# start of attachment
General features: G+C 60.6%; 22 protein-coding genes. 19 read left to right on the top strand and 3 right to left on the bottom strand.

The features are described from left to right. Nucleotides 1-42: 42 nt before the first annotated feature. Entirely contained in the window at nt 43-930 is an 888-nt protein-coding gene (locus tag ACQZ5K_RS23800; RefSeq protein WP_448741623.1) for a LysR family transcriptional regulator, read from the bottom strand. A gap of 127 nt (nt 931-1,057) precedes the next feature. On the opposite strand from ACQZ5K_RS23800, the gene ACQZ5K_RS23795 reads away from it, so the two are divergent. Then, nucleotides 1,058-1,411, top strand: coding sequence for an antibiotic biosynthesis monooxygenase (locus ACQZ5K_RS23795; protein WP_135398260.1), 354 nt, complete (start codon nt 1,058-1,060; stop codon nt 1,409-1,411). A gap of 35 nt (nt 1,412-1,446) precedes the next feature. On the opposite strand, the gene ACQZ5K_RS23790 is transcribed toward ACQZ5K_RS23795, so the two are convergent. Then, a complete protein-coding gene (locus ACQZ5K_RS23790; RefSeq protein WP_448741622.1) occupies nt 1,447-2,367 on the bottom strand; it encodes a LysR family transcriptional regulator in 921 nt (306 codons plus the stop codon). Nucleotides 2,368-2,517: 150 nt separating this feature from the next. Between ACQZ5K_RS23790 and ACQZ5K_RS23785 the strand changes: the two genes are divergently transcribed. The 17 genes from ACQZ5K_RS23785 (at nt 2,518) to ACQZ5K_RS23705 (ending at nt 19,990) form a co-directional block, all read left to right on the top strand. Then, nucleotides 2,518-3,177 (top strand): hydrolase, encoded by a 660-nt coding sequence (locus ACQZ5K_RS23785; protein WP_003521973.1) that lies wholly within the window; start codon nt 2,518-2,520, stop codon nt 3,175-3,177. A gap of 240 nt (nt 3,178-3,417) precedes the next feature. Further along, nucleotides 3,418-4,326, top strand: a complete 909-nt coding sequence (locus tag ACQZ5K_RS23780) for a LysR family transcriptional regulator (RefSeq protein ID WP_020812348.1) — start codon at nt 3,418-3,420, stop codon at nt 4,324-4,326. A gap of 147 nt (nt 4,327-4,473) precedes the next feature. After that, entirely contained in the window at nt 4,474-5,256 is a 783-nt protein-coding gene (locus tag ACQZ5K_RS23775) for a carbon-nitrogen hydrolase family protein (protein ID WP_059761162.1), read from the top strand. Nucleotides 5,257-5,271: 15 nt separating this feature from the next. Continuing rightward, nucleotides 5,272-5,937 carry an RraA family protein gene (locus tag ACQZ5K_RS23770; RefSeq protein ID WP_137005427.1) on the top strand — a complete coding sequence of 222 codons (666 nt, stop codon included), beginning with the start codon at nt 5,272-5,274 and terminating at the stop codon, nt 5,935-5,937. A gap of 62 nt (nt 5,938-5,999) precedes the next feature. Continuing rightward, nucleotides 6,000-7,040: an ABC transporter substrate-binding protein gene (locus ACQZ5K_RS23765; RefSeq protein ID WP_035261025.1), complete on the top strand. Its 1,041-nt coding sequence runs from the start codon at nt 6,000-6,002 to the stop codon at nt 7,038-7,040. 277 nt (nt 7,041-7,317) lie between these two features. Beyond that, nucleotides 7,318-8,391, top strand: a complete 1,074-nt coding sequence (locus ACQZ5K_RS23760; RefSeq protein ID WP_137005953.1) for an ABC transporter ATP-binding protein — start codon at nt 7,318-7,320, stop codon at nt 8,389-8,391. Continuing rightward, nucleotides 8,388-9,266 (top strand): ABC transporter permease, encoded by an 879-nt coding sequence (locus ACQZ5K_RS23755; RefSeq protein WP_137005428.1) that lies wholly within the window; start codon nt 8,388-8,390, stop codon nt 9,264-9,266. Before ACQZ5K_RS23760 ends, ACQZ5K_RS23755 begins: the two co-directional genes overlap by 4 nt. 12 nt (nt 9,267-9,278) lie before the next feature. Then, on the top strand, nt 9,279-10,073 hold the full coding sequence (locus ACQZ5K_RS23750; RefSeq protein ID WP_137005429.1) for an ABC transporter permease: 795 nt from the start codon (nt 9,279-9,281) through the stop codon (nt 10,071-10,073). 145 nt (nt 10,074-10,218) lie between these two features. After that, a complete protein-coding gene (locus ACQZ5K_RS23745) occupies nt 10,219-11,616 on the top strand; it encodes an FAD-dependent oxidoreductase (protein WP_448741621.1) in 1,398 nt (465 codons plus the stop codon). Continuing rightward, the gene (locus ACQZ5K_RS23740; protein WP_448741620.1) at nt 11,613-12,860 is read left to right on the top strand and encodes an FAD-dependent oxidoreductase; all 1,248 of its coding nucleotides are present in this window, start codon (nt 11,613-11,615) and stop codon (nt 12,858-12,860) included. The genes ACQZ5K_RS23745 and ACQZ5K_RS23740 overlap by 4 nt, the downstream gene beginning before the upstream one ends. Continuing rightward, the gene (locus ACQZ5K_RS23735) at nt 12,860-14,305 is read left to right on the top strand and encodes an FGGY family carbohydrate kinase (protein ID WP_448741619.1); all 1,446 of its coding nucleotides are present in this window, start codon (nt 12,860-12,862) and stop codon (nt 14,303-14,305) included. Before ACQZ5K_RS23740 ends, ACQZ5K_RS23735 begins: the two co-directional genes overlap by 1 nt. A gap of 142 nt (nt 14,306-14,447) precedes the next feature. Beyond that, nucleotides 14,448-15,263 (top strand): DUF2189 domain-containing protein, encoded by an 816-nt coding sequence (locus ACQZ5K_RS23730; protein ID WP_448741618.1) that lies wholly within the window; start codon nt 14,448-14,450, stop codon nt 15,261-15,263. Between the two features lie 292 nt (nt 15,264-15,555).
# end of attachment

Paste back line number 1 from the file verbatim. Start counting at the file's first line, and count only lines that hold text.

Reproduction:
General features: G+C 60.6%; 22 protein-coding genes. 19 read left to right on the top strand and 3 right to left on the bottom strand.